Netflix dropped official spiel for all 72 of their original feature films set for 2021. Yes, by “original,” I mean films intended for/premiering on Netflix. There are adaptations and sequels in this bunch, including their first three “threequels” (The Kissing Booth 3, The Princess Switch 3 and To All the Boys I’ve Loved: Always and Forever. These do not include documentaries and any future film festival acquisitions, so this list could grow over the next several months. For reference, Netflix had a whopping 124 original features last year, compared to 69 in 2018 and 72 in 2019.
And while last year’s theatrical shutdown turned Netflix’s slate into essentially the only game in town, this year may put them back on a more even plane.
Even if theaters don’t open for awhile and/or more tentpoles get delayed, Warner Bros.’ entire theatrical slate will debut on HBO Max for the first 30 days. They are going to argue, by default, that they are the go-to streaming destination for the year’s biggest “theatrical” movies.
Disney+ may play a similar game, even if A) Raya and the Last Dragon could be the only biggie to get the “in theaters. However, Disney+” treatment for the year and B) I’d argue their biggest “events” will be episodic TV set within the Star Wars universe and (starting this Friday with WandaVision) the Marvel Cinematic Universe.
Truth be told, Netflix is still primarily a place for TV shows, with much of their cinematic output currently about chasing the prestige of so-called Hollywood blockbusters. That’s partially the point of this flashy rollout, as Netflix tries to position itself as the place for the kind of movies that used to be Hollywood’s bread-and-butter.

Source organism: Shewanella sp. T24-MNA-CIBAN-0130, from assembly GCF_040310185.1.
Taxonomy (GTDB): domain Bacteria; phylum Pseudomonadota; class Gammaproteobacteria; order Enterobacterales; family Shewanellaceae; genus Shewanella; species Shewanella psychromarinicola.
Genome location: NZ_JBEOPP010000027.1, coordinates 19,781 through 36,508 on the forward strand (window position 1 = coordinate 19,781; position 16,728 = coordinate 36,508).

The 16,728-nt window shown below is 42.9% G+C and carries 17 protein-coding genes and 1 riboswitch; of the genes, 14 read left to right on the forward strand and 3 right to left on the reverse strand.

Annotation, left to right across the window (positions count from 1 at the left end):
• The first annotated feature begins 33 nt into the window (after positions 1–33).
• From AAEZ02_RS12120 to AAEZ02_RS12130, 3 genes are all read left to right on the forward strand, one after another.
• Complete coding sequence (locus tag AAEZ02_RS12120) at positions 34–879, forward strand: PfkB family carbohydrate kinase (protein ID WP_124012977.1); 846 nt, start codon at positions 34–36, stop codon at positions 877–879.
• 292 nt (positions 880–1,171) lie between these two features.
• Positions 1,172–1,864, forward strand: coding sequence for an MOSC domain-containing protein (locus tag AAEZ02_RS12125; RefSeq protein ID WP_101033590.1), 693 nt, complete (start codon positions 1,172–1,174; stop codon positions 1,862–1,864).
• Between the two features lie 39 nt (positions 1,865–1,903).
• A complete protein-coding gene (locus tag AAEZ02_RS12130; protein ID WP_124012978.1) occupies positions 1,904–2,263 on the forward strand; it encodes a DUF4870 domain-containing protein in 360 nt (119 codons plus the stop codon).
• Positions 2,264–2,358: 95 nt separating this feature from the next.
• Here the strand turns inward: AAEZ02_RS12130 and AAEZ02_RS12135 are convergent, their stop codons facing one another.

I obviously can’t speak to the quality of 99% of these films, although Pieces of a Woman (peaks in the first act) has been available for a week. Okay, enough of that, here is the full list of all 72 Netflix movies set for the year, complete with the folks responsible and the official synopsis. And while I’m not commenting on all of them,
I may have a few tidbits for the ones that catch my attention. Here’s hoping that the slew of (generally speaking) old-school, star-driven, adult-skewing dramas, comedies, actioners and thrillers live up to the notion of Netflix producing high-quality examples of what audiences claim to crave but now are mostly unwilling to see in theaters.
Rue de l’Humanite Director: Dany Boon Writers: Dany Boon, Laurence Arné Producers: Ardavan Safaee, Dany Boon, Patrick Quinet Cast: Dany Boon, François Damiens, Laurence Arné, Yvan Attal, Jorge Calvo, Alison Wheeler, Tom Leeb, Liliane Rovère, Nawell Madani, Elie Semoun Seven families live in the Parisian apartment building at 8, Rue de l’Humanite - and they didn’t escape to the countryside at the arrival of the coronavirus. Three months of life under lockdown will reveal the best and worst of these neighbours.